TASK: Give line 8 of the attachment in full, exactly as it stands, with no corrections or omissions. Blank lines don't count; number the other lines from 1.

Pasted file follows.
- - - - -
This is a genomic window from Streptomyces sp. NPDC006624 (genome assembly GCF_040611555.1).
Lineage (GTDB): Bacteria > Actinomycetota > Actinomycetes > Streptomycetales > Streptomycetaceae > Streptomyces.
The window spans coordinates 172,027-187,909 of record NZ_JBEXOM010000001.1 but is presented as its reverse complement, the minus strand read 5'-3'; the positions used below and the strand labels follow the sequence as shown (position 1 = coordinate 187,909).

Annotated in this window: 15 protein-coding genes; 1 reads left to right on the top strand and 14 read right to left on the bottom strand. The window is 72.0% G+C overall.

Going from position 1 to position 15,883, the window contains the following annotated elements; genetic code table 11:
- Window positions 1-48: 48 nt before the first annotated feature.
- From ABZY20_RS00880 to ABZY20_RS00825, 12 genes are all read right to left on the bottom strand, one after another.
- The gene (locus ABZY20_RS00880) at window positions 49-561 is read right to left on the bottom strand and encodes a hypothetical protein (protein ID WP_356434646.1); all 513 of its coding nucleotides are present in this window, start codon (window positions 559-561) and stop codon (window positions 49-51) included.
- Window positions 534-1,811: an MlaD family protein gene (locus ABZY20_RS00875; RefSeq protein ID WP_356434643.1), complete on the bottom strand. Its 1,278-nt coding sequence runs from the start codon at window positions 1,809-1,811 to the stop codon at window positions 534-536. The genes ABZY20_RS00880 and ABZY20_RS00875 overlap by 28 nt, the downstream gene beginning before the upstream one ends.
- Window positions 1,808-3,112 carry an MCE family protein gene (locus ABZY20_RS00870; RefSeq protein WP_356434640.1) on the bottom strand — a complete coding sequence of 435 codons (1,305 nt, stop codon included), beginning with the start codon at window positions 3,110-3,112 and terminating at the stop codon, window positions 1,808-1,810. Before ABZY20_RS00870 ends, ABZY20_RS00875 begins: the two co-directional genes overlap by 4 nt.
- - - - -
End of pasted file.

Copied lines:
- The gene (locus ABZY20_RS00880) at window positions 49-561 is read right to left on the bottom strand and encodes a hypothetical protein (protein ID WP_356434646.1); all 513 of its coding nucleotides are present in this window, start codon (window positions 559-561) and stop codon (window positions 49-51) included.